Jurors in a New York court will see surveillance footage today of a man who allegedly dressed up as his dead mother for six years to cash her Social Security checks, even going as far as visiting the DMV for a new license in the get-up.
Thomas Prusik-Parkin is accused of collecting more than $115,000 on his mother Irene Prusik’s government benefits and rent subsidies for six years following her death in 2003.
In what the Brooklyn district attorney’s office called an “elaborate fraud,” Prusik-Parkin and an accomplice allegedly appropriated Social Security benefits, social service payments and a townhouse, all while Prusik-Parkin was dressed as his deceased 77-year-old mother.
An accomplice, Mhilton Rimolo, posed at Prusik-Parkin’s nephew when the duo went out in costume.
“These defendants ran a multi-year campaign of fraud that was unparalleled in its scope and brazenness,” Brooklyn District Attorney Charles Hynes said in a statement.
Prusik-Parkin and Rimolo initiated the crime by doctoring Prusik’s death certificate with a false Social Security Number and date of birth, which made it appear as though she were still alive, according to the indictment.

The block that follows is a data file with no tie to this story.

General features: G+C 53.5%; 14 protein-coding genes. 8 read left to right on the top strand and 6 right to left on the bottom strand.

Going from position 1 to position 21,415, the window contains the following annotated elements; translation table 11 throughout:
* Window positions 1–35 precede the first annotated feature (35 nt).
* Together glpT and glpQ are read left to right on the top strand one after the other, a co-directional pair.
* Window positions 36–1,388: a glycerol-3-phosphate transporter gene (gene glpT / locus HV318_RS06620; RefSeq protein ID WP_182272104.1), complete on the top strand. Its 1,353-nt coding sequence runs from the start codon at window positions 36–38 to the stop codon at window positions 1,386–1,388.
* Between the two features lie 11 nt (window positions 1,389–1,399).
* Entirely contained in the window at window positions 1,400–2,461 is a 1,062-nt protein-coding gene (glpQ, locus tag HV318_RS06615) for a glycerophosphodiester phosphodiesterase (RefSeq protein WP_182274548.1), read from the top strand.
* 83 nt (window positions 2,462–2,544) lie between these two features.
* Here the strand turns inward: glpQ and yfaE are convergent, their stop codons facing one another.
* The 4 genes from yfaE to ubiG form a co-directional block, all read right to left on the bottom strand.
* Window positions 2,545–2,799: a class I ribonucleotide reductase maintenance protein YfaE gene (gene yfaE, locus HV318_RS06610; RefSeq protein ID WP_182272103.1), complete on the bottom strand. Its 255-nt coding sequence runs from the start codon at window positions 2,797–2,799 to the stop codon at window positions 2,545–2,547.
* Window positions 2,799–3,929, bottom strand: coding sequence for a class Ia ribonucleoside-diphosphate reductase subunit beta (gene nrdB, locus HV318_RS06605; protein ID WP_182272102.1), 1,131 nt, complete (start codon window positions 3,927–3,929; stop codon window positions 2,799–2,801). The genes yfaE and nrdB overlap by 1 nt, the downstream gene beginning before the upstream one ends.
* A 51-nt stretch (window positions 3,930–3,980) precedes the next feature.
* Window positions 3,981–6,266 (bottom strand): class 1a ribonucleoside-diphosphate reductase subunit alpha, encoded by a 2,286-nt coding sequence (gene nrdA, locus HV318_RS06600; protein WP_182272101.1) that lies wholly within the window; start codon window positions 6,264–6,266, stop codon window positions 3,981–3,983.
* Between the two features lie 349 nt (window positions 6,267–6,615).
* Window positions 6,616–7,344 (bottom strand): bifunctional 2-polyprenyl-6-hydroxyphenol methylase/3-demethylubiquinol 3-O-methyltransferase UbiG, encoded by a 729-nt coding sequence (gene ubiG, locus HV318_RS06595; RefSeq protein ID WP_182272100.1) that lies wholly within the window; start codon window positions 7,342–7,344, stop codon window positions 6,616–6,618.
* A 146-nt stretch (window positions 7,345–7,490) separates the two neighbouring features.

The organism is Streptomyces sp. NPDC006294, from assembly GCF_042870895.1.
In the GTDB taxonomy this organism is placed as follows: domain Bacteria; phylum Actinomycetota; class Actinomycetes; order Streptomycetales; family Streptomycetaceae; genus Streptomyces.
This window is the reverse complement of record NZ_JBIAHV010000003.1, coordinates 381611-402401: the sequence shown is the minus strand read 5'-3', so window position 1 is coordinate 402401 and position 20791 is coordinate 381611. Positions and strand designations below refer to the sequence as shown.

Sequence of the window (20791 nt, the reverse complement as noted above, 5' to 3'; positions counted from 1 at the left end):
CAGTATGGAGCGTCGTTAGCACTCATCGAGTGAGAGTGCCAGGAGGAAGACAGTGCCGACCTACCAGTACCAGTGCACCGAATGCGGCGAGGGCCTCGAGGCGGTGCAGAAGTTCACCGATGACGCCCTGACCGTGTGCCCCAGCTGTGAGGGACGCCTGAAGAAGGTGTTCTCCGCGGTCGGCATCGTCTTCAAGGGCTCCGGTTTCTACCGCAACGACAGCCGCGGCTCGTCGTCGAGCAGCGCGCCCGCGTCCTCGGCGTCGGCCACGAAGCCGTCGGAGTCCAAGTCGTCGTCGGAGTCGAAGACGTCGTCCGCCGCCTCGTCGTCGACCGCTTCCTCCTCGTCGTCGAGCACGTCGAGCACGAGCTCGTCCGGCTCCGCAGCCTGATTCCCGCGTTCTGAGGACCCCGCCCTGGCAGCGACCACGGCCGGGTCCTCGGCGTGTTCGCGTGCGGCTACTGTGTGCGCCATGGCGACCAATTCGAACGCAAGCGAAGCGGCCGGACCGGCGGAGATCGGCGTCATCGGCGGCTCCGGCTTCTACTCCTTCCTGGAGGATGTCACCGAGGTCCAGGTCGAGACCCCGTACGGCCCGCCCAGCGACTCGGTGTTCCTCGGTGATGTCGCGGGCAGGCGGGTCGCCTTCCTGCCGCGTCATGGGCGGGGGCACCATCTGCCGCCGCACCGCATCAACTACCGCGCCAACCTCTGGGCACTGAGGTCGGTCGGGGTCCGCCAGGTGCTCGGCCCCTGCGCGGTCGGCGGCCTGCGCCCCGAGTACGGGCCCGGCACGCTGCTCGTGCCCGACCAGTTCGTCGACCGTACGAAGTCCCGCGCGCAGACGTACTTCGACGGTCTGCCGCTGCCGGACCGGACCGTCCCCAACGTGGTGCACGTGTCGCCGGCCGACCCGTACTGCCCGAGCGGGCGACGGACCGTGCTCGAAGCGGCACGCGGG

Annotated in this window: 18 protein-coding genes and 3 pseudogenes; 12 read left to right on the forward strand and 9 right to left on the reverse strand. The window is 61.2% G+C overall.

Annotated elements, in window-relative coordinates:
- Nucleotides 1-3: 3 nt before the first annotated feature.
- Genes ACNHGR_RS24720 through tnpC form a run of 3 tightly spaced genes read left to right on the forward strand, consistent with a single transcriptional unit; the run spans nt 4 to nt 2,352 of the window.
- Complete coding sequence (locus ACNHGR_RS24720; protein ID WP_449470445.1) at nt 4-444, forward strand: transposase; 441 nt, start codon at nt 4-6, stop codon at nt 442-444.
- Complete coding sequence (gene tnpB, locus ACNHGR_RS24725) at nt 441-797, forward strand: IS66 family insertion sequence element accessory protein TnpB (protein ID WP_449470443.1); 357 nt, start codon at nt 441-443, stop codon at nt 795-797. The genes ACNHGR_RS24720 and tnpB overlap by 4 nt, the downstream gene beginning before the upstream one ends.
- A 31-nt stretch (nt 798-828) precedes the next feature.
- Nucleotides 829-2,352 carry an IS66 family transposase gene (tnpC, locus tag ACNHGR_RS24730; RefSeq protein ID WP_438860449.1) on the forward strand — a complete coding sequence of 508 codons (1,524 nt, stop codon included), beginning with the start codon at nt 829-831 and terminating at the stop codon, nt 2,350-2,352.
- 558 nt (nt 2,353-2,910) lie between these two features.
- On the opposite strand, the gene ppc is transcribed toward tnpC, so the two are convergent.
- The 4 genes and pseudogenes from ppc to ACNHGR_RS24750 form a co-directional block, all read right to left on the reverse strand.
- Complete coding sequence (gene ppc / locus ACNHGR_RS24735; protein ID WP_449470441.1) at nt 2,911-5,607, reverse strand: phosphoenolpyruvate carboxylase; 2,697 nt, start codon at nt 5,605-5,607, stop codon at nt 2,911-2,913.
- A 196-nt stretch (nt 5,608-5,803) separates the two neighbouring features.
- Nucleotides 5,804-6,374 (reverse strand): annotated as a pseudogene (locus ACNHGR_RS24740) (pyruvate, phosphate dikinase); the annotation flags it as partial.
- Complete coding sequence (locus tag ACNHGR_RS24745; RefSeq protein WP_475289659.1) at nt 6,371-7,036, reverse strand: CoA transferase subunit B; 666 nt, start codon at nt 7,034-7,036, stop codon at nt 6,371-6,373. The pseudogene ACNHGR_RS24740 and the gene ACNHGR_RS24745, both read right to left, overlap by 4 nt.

“In order to perpetuate the ruse, the defendants went as far as to dress Parkin up as his deceased mother, and visit the Department of Motor Vehicles to renew her driver’s license, where, incidentally, they were captured on surveillance video,” the DA’s office said.
Prusik-Parkin and Rimolo received Prusik’s Social Security benefits every month for six years, totaling $52,000. They also received $65,000 in rental assistance, according to the DA’s office.
The duo was eventually caught when they got into a real estate battle with the new owner of Parkin’s mother’s former home, which she had left to him. He had been unable to maintain ownership and the building was sold at a foreclosure auction.
When the new owner reported that to the DA’s office that he believed Prusik-Parkin had filed false affidavits, an investigation was opened. Prusik-Parkin surprised investigators when he agreed to have his “mom” meet with them.
“When prosecutors and detective investigators arrived, they found Prusik-Parkin dressed as his 77-year-old mother, wearing a red cardigan, lipstick, manicured nails and breathing through an oxygen tank,” the DA’s office said.
Prusik-Parkin and Rimolo were indicted in June 2009 on 47 counts that included grand larceny, conspiracy, forgery and criminal impersonation.
Rimolo pleaded guilty to grand larceny and criminal possession of a forged instrument, for which he served less than a year in prison. Prusik-Parkin faces up to 25 years in prison, if convicted.